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HE bard, who first adorned our native tongue, Tuned to his British lyre this ancient song; Which Homer might without a blush rehearse, And leaves a doubtful palm in Virgil's verse : He matched their beauties, where they most excel; Of love sung better, and of arms as well.
Vouchsafe, illustrious Ormond, to behold What power the charms of beauty had of old; Nor wonder if such deeds of arms were done, Inspired by two fair eyes that sparkled like your own.
* Lady Mary Somerset, second wife of the Duke of Ormond, to whom she was married in 1685. She was second daughter of Henry, first Duke of Beaufort.
If Chaucer by the best idea wrought,
Like her, of equal kindred to the throne,
* The first patroness of Chaucer was Blanche, first wife of John, Duke of Gaunt, whose death he has celebrated in the “ Boke of the Duchesse.” She was the second daughter of Henry, Duke of Lancaster, grandson of Edmund, surnamed Crouchback, brother of Edward I. But I do not know how the Duchess of Ormond could be said to be “s born of her blood,” since she was descended of John of Gaunt by his third, not bis first wife. Dryden, however, might not know, or might disregard, these minutiæ of genealogy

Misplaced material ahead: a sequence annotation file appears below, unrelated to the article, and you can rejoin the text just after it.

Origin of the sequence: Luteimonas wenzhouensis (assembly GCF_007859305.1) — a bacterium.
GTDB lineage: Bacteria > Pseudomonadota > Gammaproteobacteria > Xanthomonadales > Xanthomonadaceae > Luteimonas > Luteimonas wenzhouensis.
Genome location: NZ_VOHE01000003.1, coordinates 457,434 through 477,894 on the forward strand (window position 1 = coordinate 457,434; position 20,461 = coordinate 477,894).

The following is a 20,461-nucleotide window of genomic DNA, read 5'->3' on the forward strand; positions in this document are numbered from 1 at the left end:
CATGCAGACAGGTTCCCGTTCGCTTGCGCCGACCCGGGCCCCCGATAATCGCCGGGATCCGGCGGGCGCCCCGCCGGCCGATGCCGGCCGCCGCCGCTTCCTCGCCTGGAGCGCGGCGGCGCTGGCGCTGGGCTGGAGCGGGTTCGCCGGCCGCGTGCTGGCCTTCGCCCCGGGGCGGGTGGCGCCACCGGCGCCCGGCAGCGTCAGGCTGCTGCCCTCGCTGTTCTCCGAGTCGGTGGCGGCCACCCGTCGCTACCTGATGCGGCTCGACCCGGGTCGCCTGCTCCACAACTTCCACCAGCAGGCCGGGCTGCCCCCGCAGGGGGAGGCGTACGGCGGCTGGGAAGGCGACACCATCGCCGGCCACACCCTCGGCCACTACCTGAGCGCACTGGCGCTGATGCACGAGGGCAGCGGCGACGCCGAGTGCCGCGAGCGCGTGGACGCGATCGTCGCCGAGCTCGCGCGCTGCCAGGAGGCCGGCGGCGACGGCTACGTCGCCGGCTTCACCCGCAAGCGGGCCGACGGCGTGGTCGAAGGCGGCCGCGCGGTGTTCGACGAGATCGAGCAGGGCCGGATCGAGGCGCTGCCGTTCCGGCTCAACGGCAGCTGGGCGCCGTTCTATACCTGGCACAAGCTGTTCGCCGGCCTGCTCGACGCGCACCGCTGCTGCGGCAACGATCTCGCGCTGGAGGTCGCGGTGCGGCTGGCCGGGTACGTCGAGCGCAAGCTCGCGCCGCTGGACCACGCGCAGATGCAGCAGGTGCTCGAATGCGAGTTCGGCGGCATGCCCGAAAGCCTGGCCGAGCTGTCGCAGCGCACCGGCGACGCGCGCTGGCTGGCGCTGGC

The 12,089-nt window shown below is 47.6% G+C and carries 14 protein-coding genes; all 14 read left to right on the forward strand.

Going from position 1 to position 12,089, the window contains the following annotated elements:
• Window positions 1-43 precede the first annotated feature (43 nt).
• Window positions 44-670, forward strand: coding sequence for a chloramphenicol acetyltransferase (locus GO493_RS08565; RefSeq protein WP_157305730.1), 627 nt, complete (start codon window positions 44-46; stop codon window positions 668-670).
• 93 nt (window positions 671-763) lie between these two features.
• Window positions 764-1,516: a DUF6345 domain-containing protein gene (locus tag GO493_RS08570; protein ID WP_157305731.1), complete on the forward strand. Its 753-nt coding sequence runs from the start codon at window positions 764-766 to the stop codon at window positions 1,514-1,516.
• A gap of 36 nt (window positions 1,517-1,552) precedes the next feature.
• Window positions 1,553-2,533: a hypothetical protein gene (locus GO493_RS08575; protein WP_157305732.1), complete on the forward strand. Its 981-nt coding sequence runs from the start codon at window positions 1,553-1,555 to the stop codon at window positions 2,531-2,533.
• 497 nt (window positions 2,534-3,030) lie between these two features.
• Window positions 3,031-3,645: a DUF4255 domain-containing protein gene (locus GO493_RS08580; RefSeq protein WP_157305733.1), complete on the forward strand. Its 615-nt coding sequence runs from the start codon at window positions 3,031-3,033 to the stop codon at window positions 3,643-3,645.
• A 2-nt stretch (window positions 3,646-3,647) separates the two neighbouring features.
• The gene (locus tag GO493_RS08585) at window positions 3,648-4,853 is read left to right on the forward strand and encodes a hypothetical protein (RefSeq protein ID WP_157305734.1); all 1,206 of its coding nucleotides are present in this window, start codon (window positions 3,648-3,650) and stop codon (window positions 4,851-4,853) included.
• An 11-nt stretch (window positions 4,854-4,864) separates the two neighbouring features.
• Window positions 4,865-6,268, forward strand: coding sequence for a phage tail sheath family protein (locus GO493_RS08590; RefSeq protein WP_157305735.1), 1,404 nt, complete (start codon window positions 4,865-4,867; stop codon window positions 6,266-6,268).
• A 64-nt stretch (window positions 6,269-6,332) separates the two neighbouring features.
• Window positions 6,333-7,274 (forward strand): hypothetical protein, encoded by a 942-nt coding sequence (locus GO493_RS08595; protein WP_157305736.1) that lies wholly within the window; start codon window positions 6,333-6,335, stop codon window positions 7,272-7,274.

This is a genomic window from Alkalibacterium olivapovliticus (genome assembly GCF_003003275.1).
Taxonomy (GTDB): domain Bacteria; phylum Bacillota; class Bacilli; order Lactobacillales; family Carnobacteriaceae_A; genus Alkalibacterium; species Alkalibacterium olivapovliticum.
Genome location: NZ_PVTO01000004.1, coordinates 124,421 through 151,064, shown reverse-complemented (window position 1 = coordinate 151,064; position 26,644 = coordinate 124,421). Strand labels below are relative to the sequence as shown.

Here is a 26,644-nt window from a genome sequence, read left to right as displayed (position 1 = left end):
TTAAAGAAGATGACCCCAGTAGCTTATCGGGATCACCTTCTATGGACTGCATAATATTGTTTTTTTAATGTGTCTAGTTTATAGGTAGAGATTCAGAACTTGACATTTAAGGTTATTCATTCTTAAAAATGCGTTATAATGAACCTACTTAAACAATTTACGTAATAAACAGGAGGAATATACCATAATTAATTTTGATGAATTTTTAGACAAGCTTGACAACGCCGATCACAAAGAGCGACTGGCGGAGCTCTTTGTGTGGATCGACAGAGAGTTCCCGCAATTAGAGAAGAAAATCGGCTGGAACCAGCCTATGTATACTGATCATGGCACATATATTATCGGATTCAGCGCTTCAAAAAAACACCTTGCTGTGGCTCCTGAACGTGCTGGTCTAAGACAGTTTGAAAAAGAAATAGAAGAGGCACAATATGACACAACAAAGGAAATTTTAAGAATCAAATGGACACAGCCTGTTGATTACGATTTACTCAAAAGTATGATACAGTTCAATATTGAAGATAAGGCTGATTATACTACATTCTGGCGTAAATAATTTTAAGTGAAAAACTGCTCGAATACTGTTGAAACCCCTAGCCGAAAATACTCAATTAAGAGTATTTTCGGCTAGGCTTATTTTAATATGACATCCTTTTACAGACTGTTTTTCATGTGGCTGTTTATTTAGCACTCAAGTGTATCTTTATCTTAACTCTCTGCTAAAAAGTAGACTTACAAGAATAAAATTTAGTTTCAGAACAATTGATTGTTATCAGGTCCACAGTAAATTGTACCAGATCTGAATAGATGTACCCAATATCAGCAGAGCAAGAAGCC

† John of Gaunt had by his mistress, Catharine Rouet, whom he afterwards married, three sons and a daughter, who were legi.. timated by act of Parliament. John de Beaufort, the eldest of these, was created Earl of Somerset, and from him the ducal family of Beaufort are lineally descended. The patent of the first Duke, the father of this Duchess of Ormond, bears to be, in consi. deration of his services, and of his most noble descent from King Edward III., by John de Beaufort, eldest son of John of Gaunt, by his third marriage.
O true Plantagenet, Orace divine,
you, the pledge of her expected lord;
of Our author remembered his master Virgil :
Et Pater ipse, manu magnâ, Portunus euntem
Æneidos, Lib. V. I Our author is guilty of the same extravagant idea in the w Astræa Redux :"
It is no longer mation cheats your view;
As you meet it, the land approacheth you.
Due to her isle, a venerable name;
+ The Duchess of Ormond went to, Ireland in autumn 1697, according to Mr Malone, and was followed by the Duke, ,
I Alluding to the wars of the Revolution in Ireland.